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Embracing the dark side of garlic Kashiwazaki Seika Co.,Ltd.

Website: Kashiwazaki Seika Co.,Ltd.External site: a new window will open
Category: Japanese Food

Putting Aomori produce on tables

Aomori Prefecture is at the northern tip of Japan's main island, Honshu. A beautiful, pastoral prefecture, Aomori is an agricultural powerhouse whose crops grace many tables in Japan and increasingly overseas. At the beginning of the '90s, Aomori local Shinichi Kashiwazaki joined a friend in marketing nagaimo, or Japanese yam. In 1991, Kashiwazaki Seika Co., Ltd. was born. The company now grows, processes and distributes a range of crops including nagaimo, burdock root and daikon radish. But its most eye-catching offering is black garlic-pickled, dried and in its wonderful fresh form.

CEO Shinichi Kashiwazaki shows off a fresh harvest

Black garlic is turning heads in Japan and abroad

Black garlic

Aomori is renowned for its garlic, producing some 70 percent of Japan's stock. In fact, the prefecture's bulbs are distinctive, holding only six cloves-fewer than usually found elsewhere. Chefs prefer the big cloves, as they're easier to peel and cook with.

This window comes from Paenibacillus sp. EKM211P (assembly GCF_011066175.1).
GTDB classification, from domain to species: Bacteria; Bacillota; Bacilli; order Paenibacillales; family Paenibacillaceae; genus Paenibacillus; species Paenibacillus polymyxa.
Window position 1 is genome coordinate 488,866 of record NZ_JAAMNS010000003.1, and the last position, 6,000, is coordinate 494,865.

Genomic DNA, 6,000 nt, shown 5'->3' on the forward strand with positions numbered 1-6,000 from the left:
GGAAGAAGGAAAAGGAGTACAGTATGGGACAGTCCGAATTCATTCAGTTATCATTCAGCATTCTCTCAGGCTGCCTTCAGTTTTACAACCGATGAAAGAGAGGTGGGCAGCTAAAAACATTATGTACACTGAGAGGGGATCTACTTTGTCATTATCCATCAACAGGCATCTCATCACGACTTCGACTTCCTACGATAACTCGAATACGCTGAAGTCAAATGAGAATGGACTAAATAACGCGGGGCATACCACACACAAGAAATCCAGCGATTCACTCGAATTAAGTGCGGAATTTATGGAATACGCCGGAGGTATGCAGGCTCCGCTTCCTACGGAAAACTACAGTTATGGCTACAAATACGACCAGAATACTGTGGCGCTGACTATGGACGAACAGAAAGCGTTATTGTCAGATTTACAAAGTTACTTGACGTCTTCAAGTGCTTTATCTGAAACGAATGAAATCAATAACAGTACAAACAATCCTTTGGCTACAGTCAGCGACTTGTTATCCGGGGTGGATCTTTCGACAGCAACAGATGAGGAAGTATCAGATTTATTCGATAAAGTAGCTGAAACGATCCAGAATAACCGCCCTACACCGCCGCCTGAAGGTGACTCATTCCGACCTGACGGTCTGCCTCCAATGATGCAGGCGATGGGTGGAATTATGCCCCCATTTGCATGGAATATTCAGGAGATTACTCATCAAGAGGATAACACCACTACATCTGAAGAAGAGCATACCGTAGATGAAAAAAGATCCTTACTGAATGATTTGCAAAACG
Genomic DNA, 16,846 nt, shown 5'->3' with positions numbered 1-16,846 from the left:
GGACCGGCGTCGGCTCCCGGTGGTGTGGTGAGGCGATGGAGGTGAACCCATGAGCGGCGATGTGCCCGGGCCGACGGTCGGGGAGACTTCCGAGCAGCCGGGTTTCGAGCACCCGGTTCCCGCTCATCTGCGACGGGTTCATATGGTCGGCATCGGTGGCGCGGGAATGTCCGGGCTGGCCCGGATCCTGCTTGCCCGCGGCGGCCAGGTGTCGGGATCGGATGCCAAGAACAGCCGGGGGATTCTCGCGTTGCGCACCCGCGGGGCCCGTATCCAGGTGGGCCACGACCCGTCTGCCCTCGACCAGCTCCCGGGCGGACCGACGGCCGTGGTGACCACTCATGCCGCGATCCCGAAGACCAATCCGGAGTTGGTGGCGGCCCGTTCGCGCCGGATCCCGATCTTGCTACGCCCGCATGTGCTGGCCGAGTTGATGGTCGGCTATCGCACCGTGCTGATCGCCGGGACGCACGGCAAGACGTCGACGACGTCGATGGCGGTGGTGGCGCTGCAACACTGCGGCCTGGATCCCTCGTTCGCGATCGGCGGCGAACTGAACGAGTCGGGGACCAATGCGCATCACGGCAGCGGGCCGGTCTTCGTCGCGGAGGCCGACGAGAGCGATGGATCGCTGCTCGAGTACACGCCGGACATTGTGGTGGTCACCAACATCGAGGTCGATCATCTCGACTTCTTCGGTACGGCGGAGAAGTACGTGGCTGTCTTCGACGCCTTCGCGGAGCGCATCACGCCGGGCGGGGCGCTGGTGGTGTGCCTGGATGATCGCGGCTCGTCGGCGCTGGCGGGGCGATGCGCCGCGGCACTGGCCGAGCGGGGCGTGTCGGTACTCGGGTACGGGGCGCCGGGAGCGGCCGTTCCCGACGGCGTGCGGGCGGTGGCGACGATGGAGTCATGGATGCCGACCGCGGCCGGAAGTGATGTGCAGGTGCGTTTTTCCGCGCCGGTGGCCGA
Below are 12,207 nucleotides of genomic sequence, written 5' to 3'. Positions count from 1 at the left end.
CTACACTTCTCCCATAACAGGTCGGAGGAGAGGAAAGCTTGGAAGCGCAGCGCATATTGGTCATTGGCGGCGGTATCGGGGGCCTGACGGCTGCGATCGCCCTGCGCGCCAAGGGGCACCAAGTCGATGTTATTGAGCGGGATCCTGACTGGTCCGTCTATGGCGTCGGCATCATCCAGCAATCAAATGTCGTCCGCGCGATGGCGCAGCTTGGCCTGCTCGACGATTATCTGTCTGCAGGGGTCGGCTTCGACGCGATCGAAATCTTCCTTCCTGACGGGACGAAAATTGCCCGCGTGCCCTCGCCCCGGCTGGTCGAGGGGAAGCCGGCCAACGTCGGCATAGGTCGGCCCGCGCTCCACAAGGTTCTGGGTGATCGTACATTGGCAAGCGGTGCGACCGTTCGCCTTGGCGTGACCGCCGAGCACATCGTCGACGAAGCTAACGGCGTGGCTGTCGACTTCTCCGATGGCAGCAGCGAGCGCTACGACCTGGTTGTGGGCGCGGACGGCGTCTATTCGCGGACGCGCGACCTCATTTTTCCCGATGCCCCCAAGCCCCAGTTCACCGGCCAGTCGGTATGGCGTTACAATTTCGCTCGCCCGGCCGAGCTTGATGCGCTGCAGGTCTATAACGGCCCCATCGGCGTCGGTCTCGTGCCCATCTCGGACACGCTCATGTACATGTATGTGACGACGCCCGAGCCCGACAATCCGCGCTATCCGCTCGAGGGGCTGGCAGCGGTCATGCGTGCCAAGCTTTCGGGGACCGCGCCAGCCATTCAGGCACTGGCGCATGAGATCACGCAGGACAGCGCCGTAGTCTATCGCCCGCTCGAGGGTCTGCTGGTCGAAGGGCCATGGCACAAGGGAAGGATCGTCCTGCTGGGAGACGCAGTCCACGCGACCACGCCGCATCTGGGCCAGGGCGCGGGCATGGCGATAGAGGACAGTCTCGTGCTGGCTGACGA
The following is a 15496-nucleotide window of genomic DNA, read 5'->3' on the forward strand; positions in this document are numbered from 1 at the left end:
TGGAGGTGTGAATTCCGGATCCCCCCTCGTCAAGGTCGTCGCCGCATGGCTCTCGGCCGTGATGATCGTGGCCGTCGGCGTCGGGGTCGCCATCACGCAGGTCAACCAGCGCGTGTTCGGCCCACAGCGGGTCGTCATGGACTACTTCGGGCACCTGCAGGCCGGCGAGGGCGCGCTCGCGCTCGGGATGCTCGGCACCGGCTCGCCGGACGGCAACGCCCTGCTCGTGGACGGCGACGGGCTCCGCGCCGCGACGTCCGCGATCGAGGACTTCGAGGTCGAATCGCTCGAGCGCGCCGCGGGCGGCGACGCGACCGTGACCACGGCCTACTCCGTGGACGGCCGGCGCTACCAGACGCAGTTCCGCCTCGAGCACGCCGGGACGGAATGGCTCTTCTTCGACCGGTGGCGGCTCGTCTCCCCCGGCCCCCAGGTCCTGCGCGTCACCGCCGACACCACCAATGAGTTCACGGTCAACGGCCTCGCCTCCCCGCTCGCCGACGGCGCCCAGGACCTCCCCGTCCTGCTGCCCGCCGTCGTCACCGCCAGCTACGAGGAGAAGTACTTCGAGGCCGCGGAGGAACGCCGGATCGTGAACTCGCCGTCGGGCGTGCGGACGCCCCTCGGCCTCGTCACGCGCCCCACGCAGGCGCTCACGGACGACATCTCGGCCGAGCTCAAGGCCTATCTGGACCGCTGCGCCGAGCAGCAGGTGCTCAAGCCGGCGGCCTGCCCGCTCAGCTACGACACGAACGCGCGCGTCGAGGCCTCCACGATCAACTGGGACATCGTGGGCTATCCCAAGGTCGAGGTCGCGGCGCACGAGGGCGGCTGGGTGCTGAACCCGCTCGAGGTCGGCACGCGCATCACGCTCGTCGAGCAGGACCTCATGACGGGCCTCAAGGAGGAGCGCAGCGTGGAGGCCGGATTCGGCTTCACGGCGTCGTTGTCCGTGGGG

But Kashiwazaki Seika takes the region's famous crop a step further. It produces Oirase black garlic, named after the region where the company is based. The secret behind the garlic's production is closely guarded, known only to a handful of producers in Japan. It's ripened in special chambers, and the producers have to be careful with the delicate operation, or they could cross over the thin line from perfect sweetness to over-fermentation.

The result is a soft, silky, sweet and mild taste with no harshness or excessive heat-a joy to those who have trouble with regular garlic's strong odor and spiciness. Garlic is already known for its natural antibacterial properties; black garlic boasts even more sugars, amino acids and antioxidant properties.

Black garlic goes global

More and more consumers are catching on to the benefits of black garlic, both in the health and culinary spheres. Japanese customers have already caught on to the craze, and overseas consumers are starting to snap up the dusky bulbs, in such countries as Taiwan, Singapore and Switzerland. Other European markets are also starting to take notice.

Black garlic keeps up to a year and can be used in the same way as regular garlic when cooking. It can be eaten straight off the bulb and makes for a great accompaniment to wine and cheese. Why not try an old standby with a new twist?

Processing garlic in Kashiwazaki Seika's plant